The company flagged the potential for cobalt recoveries after significant assays from drilling in fresh rock last year, and since that time the price of cobalt has risen to over US$90,000 per tonne, and that has only sharpened the interest in potential by-products.
Work has now successfully extracted a sulphide concentrate containing up to 6.3% base metals (cobalt, nickel and copper) from the non-magnetic tail produced when preparing the vanadium concentrate.
While AVL won't benefit directly from any nickel, copper or gold - those rights are held by Bryah Resources - but it owns 14% in Bryah and will benefit indirectly. It has 100% of the cobalt rights.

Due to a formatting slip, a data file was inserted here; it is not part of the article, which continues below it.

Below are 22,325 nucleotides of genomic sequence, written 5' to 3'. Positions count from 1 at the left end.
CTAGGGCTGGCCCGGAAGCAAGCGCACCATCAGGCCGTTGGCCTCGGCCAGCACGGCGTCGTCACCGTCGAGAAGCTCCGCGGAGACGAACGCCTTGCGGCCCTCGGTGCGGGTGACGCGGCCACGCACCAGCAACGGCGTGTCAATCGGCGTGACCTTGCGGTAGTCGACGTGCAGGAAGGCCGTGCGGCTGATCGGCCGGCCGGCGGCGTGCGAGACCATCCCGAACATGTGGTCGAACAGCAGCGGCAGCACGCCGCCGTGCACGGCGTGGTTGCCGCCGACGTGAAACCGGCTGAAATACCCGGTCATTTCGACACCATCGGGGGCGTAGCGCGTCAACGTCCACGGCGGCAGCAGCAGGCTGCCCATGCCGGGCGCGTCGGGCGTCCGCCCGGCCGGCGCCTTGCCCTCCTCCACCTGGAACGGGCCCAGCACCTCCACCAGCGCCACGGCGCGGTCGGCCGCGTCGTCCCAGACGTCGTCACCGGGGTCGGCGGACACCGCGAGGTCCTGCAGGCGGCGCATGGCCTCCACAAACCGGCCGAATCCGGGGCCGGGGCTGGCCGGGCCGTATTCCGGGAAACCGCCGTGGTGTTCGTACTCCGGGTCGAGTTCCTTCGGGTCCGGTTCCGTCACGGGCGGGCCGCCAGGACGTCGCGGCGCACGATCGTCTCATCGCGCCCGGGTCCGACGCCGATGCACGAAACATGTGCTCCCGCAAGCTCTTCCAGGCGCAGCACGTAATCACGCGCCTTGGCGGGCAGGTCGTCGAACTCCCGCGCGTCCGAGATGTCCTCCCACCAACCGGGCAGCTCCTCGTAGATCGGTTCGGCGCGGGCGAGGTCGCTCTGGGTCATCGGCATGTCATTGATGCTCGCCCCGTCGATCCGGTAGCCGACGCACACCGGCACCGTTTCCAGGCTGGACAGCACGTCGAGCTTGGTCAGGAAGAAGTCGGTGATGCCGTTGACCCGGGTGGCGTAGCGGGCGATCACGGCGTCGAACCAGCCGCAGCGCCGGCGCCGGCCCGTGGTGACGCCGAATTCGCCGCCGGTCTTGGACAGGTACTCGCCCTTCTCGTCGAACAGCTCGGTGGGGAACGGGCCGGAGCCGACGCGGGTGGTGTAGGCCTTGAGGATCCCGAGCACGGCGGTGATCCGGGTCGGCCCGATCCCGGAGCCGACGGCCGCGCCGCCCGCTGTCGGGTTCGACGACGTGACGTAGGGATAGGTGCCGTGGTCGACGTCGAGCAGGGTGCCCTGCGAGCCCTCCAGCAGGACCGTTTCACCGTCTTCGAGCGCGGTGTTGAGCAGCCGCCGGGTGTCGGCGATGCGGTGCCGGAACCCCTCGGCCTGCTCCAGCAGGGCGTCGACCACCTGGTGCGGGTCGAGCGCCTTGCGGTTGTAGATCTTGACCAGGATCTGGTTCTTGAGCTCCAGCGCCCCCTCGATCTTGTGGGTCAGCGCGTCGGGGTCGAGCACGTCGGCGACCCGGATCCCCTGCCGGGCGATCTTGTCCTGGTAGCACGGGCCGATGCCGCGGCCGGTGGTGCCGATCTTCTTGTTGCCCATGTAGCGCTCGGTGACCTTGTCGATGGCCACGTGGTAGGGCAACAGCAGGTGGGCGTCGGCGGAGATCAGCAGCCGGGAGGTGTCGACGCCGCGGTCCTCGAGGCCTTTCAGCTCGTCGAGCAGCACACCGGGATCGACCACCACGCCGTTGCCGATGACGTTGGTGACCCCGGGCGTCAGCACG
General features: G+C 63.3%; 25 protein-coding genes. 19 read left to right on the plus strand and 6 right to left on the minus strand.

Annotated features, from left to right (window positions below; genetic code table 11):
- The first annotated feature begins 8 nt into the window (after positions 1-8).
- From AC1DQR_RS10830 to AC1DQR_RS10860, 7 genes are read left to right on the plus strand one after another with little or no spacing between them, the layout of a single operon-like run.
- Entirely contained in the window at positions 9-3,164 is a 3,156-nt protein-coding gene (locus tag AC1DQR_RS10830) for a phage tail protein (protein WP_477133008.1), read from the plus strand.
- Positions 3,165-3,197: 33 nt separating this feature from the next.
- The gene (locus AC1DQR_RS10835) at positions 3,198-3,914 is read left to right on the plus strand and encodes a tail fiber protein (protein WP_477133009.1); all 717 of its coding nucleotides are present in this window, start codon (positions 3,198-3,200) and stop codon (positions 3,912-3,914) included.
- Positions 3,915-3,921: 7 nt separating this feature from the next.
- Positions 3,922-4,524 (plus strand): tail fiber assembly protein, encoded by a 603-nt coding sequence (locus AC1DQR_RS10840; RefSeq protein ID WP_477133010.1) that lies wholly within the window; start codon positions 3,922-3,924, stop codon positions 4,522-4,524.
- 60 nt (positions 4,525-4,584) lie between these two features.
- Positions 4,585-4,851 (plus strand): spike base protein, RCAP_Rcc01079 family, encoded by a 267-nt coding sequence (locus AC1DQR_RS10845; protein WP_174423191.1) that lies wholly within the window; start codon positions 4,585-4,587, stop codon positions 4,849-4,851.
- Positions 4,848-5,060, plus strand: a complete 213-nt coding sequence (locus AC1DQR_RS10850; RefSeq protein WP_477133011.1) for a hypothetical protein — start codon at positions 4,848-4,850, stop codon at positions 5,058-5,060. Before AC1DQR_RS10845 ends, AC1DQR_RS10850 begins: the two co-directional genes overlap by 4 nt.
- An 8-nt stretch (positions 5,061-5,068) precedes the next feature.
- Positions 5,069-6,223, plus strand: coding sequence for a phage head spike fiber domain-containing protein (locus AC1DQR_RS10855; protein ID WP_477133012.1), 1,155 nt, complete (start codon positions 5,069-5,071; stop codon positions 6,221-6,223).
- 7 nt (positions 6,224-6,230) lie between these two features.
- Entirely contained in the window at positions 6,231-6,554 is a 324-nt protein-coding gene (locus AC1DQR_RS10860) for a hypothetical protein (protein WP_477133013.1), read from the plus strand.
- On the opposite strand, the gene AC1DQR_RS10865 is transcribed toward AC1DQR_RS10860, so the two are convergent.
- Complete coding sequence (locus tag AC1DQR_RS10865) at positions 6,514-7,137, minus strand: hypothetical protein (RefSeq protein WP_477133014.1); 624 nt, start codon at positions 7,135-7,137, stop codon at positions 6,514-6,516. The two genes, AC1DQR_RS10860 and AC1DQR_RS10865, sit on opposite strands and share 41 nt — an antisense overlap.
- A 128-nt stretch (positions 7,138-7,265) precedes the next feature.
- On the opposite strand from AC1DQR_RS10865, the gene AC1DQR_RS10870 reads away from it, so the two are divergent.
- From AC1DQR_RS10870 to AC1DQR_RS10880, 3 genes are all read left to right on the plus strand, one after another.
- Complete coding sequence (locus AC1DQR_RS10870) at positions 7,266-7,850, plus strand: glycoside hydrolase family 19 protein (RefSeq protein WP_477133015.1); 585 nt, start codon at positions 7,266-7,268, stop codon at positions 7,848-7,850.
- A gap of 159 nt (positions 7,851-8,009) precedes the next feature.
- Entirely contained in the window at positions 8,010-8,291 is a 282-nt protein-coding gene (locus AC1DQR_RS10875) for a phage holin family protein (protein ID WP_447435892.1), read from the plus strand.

"Adding a high-value battery focused metal to the product suite at Gabanintha could potentially prove an important revenue stream, further enabling AVL's Gabanintha project to be on the lowest end of the vanadium cost curve," managing director Vincent Algar said.
The scope of the prefeasibility study has been expanded to include preliminary design and costing for a sulphide recovery circuit.
Discussions will also begin to establish indicative terms for the sale of a sulphide concentrate.
An updated resource will include sulphur and base metals, allowing them to be included in the pit-optimisation studies and wider PFS.
While the sulphides are only observed in fresh rock at Gabanintha, and have a higher abundance overall in the main zone of economic interest, the basal massive magnetite horizon, drilling suggests the vanadium-rich massive iron mineralisation could extend over the company's 11km of tenure.
AVL shares were up 4.9% to 4.3c in morning trade, valuing the company at $69 million, while Bryah shares jumped 6.9% to 15.5c, capitalising it at $8.7 million.